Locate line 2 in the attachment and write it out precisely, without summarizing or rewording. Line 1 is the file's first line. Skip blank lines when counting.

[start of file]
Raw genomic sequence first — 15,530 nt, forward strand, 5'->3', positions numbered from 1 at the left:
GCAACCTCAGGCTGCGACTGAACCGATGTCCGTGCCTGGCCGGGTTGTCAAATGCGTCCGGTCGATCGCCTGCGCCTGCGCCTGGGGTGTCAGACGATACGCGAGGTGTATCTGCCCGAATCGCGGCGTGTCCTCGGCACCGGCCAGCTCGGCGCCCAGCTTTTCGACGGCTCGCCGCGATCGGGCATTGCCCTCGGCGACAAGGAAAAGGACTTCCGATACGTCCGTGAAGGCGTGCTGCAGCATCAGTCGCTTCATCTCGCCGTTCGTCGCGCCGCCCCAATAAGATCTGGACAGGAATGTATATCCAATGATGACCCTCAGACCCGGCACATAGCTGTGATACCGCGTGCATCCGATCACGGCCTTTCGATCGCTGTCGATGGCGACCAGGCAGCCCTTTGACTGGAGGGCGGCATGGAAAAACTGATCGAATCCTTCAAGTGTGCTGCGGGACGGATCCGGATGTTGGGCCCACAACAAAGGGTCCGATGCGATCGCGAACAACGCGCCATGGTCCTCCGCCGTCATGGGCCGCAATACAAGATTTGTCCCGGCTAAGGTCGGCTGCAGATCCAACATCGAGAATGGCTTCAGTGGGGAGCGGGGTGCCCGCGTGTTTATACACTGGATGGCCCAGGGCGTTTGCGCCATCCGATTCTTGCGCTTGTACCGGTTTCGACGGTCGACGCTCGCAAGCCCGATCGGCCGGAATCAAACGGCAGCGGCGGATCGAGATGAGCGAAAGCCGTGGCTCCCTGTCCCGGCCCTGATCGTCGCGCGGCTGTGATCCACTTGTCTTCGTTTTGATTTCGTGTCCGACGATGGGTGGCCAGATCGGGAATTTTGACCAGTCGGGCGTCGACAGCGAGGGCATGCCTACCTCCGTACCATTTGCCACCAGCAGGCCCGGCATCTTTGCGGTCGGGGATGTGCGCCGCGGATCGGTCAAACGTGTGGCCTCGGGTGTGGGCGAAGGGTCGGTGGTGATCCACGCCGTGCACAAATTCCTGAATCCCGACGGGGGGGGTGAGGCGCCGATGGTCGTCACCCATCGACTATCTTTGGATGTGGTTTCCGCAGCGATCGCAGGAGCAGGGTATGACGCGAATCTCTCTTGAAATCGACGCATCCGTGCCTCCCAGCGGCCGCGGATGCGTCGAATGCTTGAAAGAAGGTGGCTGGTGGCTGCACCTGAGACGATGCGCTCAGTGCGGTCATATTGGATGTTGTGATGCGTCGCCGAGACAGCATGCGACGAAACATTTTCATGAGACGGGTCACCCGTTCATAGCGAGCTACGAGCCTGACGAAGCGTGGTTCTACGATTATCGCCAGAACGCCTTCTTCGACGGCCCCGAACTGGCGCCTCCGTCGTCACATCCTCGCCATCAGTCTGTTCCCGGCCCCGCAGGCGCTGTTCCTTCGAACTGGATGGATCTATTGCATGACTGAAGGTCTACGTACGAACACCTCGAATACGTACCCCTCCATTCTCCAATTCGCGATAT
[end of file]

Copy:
GCAACCTCAGGCTGCGACTGAACCGATGTCCGTGCCTGGCCGGGTTGTCAAATGCGTCCGGTCGATCGCCTGCGCCTGCGCCTGGGGTGTCAGACGATACGCGAGGTGTATCTGCCCGAATCGCGGCGTGTCCTCGGCACCGGCCAGCTCGGCGCCCAGCTTTTCGACGGCTCGCCGCGATCGGGCATTGCCCTCGGCGACAAGGAAAAGGACTTCCGATACGTCCGTGAAGGCGTGCTGCAGCATCAGTCGCTTCATCTCGCCGTTCGTCGCGCCGCCCCAATAAGATCTGGACAGGAATGTATATCCAATGATGACCCTCAGACCCGGCACATAGCTGTGATACCGCGTGCATCCGATCACGGCCTTTCGATCGCTGTCGATGGCGACCAGGCAGCCCTTTGACTGGAGGGCGGCATGGAAAAACTGATCGAATCCTTCAAGTGTGCTGCGGGACGGATCCGGATGTTGGGCCCACAACAAAGGGTCCGATGCGATCGCGAACAACGCGCCATGGTCCTCCGCCGTCATGGGCCGCAATACAAGATTTGTCCCGGCTAAGGTCGGCTGCAGATCCAACATCGAGAATGGCTTCAGTGGGGAGCGGGGTGCCCGCGTGTTTATACACTGGATGGCCCAGGGCGTTTGCGCCATCCGATTCTTGCGCTTGTACCGGTTTCGACGGTCGACGCTCGCAAGCCCGATCGGCCGGAATCAAACGGCAGCGGCGGATCGAGATGAGCGAAAGCCGTGGCTCCCTGTCCCGGCCCTGATCGTCGCGCGGCTGTGATCCACTTGTCTTCGTTTTGATTTCGTGTCCGACGATGGGTGGCCAGATCGGGAATTTTGACCAGTCGGGCGTCGACAGCGAGGGCATGCCTACCTCCGTACCATTTGCCACCAGCAGGCCCGGCATCTTTGCGGTCGGGGATGTGCGCCGCGGATCGGTCAAACGTGTGGCCTCGGGTGTGGGCGAAGGGTCGGTGGTGATCCACGCCGTGCACAAATTCCTGAATCCCGACGGGGGGGGTGAGGCGCCGATGGTCGTCACCCATCGACTATCTTTGGATGTGGTTTCCGCAGCGATCGCAGGAGCAGGGTATGACGCGAATCTCTCTTGAAATCGACGCATCCGTGCCTCCCAGCGGCCGCGGATGCGTCGAATGCTTGAAAGAAGGTGGCTGGTGGCTGCACCTGAGACGATGCGCTCAGTGCGGTCATATTGGATGTTGTGATGCGTCGCCGAGACAGCATGCGACGAAACATTTTCATGAGACGGGTCACCCGTTCATAGCGAGCTACGAGCCTGACGAAGCGTGGTTCTACGATTATCGCCAGAACGCCTTCTTCGACGGCCCCGAACTGGCGCCTCCGTCGTCACATCCTCGCCATCAGTCTGTTCCCGGCCCCGCAGGCGCTGTTCCTTCGAACTGGATGGATCTATTGCATGACTGAAGGTCTACGTACGAACACCTCGAATACGTACCCCTCCATTCTCCAATTCGCGATAT